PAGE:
As we enjoy a short heatwave this week it’s good timing for Bromley Players’ production of a musical about a water shortage to hit town. Although I’d heard of Urinetown (premiered in 2001 and not a title you’re likely to forget) I wasn’t aware of the story but was persuaded to see it by the description on the Bromley Players website. I was pleasantly pleased to find it’s all done in the best possible taste with a rich vein of dark and fourth-wall-breaking humour. Not the lavatorial jokes one might expect if this had been a British-authored show. Music and lyrics are by Mark Hollmann with book and lyrics by Greg Kotis.
The premise is that a permanent water shortage has resulted in the privatisation of all toilet facilities under the monopolistic control of UGC (Urine Good Company). With the local police in the pocket of UGC, citizens who fail to pay to use their ‘amenities’ (for example by sneaking out at night behind a bush) find themselves exiled to Urinetown. The central story attached to this is that Hope starts working at UGC where her father is CEO. A price-hike to use the ‘amenities’ results in a rebellion by one group of citizens, who refuse to pay. Meanwhile Hope has fallen for local bad boy Bobby Strong, and he for her – he not realising her family connections and she not realising Bobby is leading the rebellion against Daddy’s company.
We are guided through this by our narrator – Matthew Westrip as police officer Lockstock – who is immediately engaging with a winning way. He inspires confidence and cunningly lets the audience in on the game – under-cutting any concerns we might have about how a musical about toilets can work by addressing them head on. Westrip’s performance is right on the mark. He sets a tone and a standard that gets the audience on board for what’s to come and keeps that up throughout, helping us through this satire of corporate greed, politics and the American musical itself.
As the optimistic and altruistic Hope, Alex Warrham brings a wide-eyed innocence to her role, neatly transforming from fax slash copy girl at Daddy’s office to being smitten with Bobby Strong, all achieved in the brilliant duet Follow Your Heart, with her clear voice ringing out. ‘Daddy’ is Cladwell B C’adwell played with stern resolve and a kind of ruthless charm by Shane King. In his orbit is Laurie Brown’s Penelope Pennywise, who – fag always on – operates the amenities on the ground and has a presence to inspire fear and trepidation in anyone thinking of disagreeing with her. Adrian Smith is the corrupt senator Fipp who gets UGC’s wishes approved by the legislature, less then manfully struggling with both his conscience and an executive brief case. Cory Wordlaw has a ball as rebel gang member Hotblades Harry, who is more interested in killing anyone connected with UGC than in winning his right to pee free. His accomplice is Little Becky Two-Shoes. As played by Claire Goad she is reminiscent of Daryl Hannah in Blade Runner with her wild eyes and equally wild hair. A manic, intense and consistent performance through the whole evening. The are numerous other parts for members of this talented company to enjoy, all executed with individual style and not a duff moment from any of them.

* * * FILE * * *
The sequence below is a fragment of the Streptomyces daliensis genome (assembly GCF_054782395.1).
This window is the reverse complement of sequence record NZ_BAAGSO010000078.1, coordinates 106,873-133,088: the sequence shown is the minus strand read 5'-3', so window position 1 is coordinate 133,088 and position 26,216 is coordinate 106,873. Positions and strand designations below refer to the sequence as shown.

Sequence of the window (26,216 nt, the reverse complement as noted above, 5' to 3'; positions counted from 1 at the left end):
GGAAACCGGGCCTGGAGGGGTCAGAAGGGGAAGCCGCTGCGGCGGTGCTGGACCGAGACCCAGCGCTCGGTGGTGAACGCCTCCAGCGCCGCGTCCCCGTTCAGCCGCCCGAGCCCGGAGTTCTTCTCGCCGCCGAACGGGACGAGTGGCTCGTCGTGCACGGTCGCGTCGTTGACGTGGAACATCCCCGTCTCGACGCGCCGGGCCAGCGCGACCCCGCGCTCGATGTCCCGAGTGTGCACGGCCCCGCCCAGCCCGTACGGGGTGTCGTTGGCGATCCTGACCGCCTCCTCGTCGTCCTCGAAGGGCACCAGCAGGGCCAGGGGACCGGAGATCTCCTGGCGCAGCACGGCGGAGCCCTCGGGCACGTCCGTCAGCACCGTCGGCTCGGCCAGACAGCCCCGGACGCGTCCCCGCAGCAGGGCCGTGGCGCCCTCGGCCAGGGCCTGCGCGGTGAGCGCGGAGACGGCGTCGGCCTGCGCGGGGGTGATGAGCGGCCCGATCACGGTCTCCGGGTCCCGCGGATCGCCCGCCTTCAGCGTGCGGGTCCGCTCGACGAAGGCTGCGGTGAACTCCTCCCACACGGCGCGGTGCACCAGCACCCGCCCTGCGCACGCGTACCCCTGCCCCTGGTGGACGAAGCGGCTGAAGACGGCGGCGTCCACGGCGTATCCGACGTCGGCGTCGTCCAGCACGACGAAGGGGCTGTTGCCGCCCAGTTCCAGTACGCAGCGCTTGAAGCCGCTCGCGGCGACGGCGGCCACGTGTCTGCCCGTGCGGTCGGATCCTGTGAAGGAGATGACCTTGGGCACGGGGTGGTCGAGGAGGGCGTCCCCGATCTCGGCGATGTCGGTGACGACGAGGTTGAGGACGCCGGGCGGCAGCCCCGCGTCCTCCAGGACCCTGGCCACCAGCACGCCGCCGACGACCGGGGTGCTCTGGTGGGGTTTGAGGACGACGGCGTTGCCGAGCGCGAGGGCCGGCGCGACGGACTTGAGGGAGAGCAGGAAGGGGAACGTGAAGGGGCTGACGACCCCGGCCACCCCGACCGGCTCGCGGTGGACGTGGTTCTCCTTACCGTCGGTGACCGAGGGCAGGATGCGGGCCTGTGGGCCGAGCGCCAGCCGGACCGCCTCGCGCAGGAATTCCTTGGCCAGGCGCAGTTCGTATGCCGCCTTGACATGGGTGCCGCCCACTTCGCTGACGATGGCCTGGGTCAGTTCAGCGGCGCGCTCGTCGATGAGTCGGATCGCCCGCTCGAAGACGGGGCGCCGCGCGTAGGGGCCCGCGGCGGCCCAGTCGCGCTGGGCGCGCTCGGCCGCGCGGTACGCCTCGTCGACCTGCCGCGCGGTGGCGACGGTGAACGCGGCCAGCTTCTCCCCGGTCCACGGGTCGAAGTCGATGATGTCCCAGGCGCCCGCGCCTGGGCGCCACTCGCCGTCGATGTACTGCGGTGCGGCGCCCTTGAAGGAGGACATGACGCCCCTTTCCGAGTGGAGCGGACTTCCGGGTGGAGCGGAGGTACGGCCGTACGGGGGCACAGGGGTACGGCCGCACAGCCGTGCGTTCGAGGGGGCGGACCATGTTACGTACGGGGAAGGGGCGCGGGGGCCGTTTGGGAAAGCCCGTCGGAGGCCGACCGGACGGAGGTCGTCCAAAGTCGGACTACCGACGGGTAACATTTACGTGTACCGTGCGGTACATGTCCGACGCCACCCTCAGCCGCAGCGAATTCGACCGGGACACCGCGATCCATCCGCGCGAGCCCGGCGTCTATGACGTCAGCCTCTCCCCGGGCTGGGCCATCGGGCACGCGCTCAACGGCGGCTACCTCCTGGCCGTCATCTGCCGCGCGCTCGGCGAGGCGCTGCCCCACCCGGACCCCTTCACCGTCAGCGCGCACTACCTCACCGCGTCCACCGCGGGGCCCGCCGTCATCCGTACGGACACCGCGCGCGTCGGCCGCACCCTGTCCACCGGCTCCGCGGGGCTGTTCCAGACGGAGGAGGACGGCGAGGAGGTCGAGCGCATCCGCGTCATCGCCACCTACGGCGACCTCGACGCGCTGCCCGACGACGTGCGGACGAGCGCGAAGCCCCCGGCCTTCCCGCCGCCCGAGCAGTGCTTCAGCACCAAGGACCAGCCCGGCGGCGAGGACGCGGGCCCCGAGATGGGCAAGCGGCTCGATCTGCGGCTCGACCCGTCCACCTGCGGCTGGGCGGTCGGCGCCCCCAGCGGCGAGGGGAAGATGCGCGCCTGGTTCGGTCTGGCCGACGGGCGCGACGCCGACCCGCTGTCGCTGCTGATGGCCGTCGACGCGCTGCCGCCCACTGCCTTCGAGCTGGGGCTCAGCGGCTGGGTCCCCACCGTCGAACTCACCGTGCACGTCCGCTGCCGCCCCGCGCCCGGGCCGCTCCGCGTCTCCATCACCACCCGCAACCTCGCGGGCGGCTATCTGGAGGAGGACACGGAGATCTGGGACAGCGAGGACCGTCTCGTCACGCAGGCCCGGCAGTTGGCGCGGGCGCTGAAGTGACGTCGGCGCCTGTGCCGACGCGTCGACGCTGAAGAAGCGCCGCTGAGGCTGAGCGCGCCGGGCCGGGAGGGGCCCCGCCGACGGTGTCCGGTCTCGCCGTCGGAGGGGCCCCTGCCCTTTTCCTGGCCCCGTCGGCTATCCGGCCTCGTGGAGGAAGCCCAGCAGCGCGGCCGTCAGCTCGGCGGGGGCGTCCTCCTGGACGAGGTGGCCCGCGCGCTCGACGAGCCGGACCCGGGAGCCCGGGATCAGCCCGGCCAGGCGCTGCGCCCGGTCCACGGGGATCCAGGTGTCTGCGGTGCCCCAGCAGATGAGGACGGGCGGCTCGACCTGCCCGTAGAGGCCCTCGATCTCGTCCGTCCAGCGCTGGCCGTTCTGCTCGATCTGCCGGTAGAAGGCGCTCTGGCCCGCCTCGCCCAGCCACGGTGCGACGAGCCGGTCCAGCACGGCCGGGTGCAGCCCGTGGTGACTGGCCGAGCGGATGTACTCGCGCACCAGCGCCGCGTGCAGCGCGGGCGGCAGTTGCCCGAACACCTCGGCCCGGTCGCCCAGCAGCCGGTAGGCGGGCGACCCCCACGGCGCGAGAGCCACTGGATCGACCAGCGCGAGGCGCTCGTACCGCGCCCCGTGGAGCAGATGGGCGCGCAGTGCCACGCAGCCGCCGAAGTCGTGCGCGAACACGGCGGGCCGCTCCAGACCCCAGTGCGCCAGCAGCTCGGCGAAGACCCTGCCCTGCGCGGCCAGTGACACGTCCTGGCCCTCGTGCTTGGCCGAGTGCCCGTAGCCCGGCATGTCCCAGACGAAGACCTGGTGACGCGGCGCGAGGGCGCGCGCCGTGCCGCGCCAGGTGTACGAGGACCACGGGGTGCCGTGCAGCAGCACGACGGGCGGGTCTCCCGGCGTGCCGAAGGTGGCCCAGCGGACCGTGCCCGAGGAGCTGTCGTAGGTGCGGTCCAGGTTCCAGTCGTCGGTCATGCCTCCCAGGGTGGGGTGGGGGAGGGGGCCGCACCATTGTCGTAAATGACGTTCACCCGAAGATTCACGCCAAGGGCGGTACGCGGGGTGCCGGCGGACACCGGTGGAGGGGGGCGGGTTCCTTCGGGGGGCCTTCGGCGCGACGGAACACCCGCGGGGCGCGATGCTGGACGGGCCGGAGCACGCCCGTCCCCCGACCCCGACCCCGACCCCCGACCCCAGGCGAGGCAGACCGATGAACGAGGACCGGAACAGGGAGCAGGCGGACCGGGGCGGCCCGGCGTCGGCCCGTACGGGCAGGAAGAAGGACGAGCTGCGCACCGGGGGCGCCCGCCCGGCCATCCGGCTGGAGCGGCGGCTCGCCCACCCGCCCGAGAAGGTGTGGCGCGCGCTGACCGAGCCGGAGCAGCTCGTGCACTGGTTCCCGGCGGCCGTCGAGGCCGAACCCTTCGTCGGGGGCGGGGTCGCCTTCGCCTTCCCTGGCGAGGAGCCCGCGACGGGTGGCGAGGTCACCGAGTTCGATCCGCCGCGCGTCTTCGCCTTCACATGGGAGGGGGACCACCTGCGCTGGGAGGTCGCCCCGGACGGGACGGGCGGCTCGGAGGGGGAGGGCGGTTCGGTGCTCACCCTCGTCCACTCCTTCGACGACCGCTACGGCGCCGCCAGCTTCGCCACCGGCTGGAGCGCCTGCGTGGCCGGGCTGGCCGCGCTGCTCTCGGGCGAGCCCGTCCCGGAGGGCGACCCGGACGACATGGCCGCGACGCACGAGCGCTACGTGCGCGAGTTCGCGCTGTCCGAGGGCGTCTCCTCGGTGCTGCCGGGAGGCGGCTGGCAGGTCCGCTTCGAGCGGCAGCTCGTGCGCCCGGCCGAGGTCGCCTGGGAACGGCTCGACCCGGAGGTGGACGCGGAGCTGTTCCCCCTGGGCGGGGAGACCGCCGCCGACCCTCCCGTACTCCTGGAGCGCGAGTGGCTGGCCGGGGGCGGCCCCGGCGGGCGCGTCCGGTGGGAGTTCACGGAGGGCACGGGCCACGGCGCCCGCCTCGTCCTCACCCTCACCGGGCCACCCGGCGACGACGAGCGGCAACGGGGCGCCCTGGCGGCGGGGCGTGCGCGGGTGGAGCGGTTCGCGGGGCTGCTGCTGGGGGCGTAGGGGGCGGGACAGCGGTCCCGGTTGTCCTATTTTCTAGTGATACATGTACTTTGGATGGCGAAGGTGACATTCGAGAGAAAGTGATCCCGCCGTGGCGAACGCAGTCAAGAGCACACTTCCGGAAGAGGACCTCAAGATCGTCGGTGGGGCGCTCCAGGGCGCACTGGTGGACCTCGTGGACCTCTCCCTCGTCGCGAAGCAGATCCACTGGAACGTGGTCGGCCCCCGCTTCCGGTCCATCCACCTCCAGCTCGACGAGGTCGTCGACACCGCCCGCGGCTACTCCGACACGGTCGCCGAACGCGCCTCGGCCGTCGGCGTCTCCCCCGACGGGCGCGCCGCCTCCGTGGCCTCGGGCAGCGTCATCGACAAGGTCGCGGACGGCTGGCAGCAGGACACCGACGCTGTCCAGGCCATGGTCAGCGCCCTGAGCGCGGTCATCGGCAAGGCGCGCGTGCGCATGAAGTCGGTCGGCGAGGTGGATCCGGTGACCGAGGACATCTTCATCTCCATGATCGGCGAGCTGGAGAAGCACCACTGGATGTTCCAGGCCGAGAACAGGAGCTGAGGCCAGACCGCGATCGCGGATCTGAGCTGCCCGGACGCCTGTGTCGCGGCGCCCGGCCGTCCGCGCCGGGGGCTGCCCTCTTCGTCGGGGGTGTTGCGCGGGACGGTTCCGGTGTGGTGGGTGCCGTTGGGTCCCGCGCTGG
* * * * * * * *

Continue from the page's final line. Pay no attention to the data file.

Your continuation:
Tom Harvey, meanwhile, as Bobby is the initially unlikely rebel leader, driven by guilt over his father’s death and love for Hope, to take on UGC. He’s a good looking and watchable leading man, sensitive as well as tough. He gets to lead the entire company in the show-stopping gospel-style Run, Freedom, Run!, a number which on its own is worth the price of a ticket and a masterclass for any theatre company in how to pull off a big number.
It’s not a large stage at The Bob Hope Theatre, but a simple, fleixible set combined with great lighting creates a space which the large cast (over 30 I guess) really uses well. And every one of the ensemble brings their own character to life. The band are great, expertly led by their (tap dancing!) MD James Hall, picking up numerous complicated cues effortlessly. The choreography by William Rye is snappy and smart, executed to a high standard by the dancers in the cast. And the whole show is full of invention and energy thanks to outstanding direction by Daniel Lawrence.